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FROM THIS EPISODE

This is Celia Hirschman with On the Beat for KCRW.

For the last ten years, the music industry has done a terrible job of minding its own business. Illegal digital downloading is so widespread, in some international markets recorded music sales are down 60% to 80%. While the record business has tried to solve the difficult task of combating file sharing, their attempts have been constantly challenged by the lure of “free” bit torrent sites.

And labels have not been successful at building consumer confidence. They’ve tried suing fans, cutting off Internet service and threatening offenders until they paid up. None of these tactics seem to bode well for long-term customer relations. At the end of the day, music fans still have access to free peer-to-peer sites, which means labels are still fighting the “free” problem.

But some in the movie business have no intention of making the same mistake. Yesterday, the Hollywood Reporter announced that a Washington, DC-based business called the US Copyright Group, has filed five lawsuits against tens of thousands of individual down-loaders over the last few weeks. The US Copyright Group, (named very similarly to a government organization) is actually an ad hoc coalition of independent filmmakers. Lawsuits targeting 30,000 more bit-torrent down-loaders are forthcoming.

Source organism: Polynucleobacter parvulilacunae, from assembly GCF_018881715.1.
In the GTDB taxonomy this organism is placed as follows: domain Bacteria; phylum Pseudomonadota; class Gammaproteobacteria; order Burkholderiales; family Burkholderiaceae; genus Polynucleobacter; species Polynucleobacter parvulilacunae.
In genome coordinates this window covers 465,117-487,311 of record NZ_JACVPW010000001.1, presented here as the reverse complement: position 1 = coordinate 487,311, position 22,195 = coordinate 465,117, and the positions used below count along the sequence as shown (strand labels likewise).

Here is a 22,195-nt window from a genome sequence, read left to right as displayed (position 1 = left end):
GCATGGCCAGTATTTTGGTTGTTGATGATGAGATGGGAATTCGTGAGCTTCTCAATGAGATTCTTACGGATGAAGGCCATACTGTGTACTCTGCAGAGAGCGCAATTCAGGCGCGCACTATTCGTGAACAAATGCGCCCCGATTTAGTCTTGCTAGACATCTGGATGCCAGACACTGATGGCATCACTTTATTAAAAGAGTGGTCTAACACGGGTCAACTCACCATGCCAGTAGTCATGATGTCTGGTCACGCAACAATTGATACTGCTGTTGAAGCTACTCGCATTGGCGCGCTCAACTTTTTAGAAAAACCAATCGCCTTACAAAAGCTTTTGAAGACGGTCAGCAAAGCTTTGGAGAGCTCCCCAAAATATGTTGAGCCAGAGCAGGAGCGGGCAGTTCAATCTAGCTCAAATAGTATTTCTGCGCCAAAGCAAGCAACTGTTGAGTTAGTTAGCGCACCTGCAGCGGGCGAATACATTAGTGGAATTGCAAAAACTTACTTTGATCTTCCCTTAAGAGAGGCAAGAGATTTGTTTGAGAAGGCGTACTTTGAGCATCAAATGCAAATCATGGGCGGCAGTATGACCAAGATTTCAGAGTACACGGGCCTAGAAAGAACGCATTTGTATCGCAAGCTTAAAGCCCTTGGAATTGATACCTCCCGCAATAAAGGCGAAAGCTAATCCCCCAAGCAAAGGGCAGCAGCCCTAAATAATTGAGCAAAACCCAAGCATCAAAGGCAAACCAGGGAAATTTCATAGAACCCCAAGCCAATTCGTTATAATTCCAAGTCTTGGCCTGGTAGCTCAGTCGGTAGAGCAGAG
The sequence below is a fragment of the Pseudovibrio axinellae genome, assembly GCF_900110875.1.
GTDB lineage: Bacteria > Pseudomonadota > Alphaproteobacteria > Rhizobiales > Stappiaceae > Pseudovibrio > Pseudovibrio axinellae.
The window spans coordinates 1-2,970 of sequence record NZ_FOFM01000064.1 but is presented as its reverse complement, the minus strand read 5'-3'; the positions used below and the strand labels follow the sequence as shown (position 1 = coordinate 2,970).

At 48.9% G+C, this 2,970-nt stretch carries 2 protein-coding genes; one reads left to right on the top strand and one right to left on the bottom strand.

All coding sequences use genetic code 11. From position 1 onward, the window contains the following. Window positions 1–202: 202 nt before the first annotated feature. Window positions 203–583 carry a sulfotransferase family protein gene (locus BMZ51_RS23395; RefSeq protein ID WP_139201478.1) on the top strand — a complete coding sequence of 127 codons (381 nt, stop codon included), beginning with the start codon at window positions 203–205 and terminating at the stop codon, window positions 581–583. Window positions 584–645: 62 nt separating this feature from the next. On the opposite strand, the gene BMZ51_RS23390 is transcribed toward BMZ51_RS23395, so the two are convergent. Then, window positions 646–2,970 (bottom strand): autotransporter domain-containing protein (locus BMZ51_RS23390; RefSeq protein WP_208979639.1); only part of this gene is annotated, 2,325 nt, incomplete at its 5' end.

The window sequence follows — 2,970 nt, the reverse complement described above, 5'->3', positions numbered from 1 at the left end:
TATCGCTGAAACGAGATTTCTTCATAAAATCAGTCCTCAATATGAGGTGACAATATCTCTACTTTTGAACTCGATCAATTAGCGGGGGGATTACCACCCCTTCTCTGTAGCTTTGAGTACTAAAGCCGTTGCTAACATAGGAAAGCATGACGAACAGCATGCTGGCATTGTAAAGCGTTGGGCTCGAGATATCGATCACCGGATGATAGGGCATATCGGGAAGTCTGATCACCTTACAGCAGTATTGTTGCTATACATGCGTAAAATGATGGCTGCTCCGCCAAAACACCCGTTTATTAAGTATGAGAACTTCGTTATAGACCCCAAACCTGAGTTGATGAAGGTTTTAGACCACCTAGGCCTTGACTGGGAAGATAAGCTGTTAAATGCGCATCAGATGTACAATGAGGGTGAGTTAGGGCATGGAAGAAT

The crux of the new lawsuits hinges on a German technological program that can monitor downloads of bit torrents. A bit torrent is different than the standard peer-to-peer protocol because it makes even small computers with low bandwidth capable of participating in large data transfers across a peer-to-peer network. Once an initial file is uploaded, many users can pull bits of the file off to create a full file simultaneously. And once those users have a full file, they too can become distributors of the file. This piecemeal system with multiple pieces of data coming from peer members is referred to as a “swarm.” Essentially, because of the nature of the swarm, every infringer is simultaneously stealing copyrighted material from many ISPs in numerous jurisdictions around the country. At least that’s what the US Copyright Group is arguing.

What makes this new software unique is that the program captures the numerical Internet protocol or IP address when a download occurs, and checks to see if the bit torrent file is copyright protected. The US Copyright Group can then go directly to the IP addresses and threaten lawsuits. While the IP address tactic is not always accurate, the enterprising US Copyright Group is willing to try and financially penalize viewers who are on record as downloading the bit torrent.

Of course, no matter what, suing your customer base can be tricky business. The record industry finally threw in the towel on that strategy in late 2008, after suing 35,000 individuals. Their “subpoena, settle or sue” determent program was just too expensive a public relations proposition to manage.

But with this new technology, some in the film world think we are on the precipice of monetizing bit torrents, albeit after the use has occurred. It’s just one more way entertainment companies are trying to take back their business from pirates.

This is Celia Hirschman with On the Beat for KCRW.

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